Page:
Country's first labor court opens
Dedicated division to promote healthy development of sharing economy
China's first court for handling labor disputes opened in Suzhou, Jiangsu province, on Friday to better protect workers' rights and maintain good relations between employers and employees.
Suzhou Labor Court was set up as a division of the Suzhou Intermediate People's Court after the Supreme People's Court, the country's top court, approved its creation in June.
The labor court will meet new legal demands in the new economy, safeguard the rights of employees, and promote the healthy development of internet platforms and the sharing economy, the intermediate court said in a statement.
It will research problems in new labor relations, including employment by internet platforms, and will also organize special teams of judges to strengthen efforts in hearing new types of labor disputes, such as those involving ride-hailing services, livestreaming and online food delivery services, it said.
Gao Jinghong, vice-president of the top court, highlighted the significance of the labor court, saying the handling of labor-related cases should be a priority in improving economic development.
Calling on judges to efficiently solve disputes between employees and employers by updating their ways of thinking and trial systems, he said the court should form a professional and interdisciplinary judicial team that not only understands the law, but also economic development and policies providing social guarantees.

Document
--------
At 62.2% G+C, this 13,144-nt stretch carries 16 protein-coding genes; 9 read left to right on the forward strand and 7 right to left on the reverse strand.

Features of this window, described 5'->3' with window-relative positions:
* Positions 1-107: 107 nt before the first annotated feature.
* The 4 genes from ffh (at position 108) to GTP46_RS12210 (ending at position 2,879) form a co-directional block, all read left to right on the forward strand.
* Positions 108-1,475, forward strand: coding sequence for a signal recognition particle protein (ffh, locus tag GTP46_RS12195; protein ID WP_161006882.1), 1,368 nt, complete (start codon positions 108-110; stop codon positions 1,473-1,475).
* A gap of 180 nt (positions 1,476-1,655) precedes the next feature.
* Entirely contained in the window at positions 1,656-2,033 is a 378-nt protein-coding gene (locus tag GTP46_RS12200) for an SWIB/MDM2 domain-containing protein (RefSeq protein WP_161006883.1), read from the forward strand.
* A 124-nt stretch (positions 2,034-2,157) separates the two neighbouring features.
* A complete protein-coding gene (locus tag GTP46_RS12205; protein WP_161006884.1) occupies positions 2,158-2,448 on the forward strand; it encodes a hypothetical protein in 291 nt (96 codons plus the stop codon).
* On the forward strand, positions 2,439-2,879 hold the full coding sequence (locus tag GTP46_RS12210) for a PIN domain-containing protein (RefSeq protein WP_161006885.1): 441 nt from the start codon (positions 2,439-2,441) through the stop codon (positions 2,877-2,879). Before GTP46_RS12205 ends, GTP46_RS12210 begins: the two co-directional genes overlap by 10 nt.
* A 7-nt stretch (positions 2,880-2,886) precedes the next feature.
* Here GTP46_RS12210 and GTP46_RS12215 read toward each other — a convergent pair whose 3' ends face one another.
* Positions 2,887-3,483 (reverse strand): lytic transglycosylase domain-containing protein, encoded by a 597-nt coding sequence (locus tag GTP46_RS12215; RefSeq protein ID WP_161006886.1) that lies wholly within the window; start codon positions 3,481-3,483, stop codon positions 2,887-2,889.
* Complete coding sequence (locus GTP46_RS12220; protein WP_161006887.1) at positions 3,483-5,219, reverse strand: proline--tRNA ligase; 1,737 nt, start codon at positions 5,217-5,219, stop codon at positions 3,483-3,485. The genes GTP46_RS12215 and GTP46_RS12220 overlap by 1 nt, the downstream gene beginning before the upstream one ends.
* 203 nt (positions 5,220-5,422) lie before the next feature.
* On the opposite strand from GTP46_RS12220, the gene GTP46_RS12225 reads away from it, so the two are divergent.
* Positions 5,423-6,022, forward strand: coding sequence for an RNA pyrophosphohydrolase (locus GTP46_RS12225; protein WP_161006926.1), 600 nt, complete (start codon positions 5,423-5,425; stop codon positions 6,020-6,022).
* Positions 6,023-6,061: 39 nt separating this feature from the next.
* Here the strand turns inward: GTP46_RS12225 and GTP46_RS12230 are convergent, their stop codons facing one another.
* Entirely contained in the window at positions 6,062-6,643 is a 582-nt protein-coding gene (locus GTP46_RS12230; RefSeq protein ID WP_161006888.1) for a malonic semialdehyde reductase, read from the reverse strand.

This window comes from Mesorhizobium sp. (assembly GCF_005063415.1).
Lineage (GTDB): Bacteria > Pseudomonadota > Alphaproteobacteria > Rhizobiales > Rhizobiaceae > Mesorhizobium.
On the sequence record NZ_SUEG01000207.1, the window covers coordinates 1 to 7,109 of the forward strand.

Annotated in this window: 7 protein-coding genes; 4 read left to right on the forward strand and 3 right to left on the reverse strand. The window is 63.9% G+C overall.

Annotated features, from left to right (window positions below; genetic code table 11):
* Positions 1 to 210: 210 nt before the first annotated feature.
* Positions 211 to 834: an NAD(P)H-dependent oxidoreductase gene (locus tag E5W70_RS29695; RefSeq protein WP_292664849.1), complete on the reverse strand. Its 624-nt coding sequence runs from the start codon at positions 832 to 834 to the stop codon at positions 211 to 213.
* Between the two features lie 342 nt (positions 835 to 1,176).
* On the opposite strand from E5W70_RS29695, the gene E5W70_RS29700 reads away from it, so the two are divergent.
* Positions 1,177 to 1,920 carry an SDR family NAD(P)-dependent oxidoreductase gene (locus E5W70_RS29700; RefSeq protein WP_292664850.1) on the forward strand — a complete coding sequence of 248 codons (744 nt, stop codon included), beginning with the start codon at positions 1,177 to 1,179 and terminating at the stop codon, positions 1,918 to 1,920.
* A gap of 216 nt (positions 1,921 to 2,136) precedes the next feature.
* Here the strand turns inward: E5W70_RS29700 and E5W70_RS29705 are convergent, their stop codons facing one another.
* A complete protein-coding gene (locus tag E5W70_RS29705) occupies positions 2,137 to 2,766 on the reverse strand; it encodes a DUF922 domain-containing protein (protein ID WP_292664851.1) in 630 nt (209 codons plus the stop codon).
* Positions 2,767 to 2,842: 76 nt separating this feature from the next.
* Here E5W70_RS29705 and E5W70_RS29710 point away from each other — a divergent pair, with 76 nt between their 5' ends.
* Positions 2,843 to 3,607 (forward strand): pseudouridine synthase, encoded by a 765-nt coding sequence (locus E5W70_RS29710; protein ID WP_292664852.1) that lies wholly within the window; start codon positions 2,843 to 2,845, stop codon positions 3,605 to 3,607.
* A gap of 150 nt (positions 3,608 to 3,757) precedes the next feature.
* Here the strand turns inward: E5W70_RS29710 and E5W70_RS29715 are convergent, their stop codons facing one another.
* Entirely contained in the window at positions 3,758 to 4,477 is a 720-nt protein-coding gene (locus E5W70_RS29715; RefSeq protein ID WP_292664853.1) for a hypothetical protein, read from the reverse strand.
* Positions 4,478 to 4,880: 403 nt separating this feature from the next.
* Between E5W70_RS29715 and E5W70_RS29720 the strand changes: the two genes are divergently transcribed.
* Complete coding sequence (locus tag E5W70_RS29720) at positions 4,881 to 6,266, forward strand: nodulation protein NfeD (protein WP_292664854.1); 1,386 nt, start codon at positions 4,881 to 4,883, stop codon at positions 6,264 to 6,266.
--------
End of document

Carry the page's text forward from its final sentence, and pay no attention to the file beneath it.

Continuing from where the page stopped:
"We decided to establish the court in Suzhou because the city has seen a number of influential labor-related cases in recent years, giving strong support to employees' rights and effectively maintaining order in the operation of enterprises," Gao said.
Xu Kunlin, Party secretary of Suzhou, said the establishment of the labor court by the Supreme People's Court was a crucial reform, and it would try its best to provide strong legal protection and high-quality legal services for employees to make the employment environment fairer and more orderly.
Suzhou was home to 5.47 million employees at the end of last month, he said, an increase of 274,800, or about 5.3 percent on the figure 12 months earlier.
Data released by the intermediate court showed Suzhou courts heard 10,542 labor-related cases last year, up 18.6 percent year-on-year.
"Harmonious labor relations matter for immediate employee interests, economic growth and social stability," Xu said, adding that creativity will only be fully unleashed if workers can benefit from good work and labor relations.
Describing the labor court as an opportunity for innovation in the handling of labor-related cases, Xia Daohu, president of the Jiangsu High People's Court, asked it to improve judicial efficiency by offering diverse solutions to disputes.
Since the 18th National Congress of the Communist Party of China in 2012, the nation has established courts specializing in other categories of cases, including intellectual property rights, finance and the internet, to improve the professionalism and efficiency of hearings.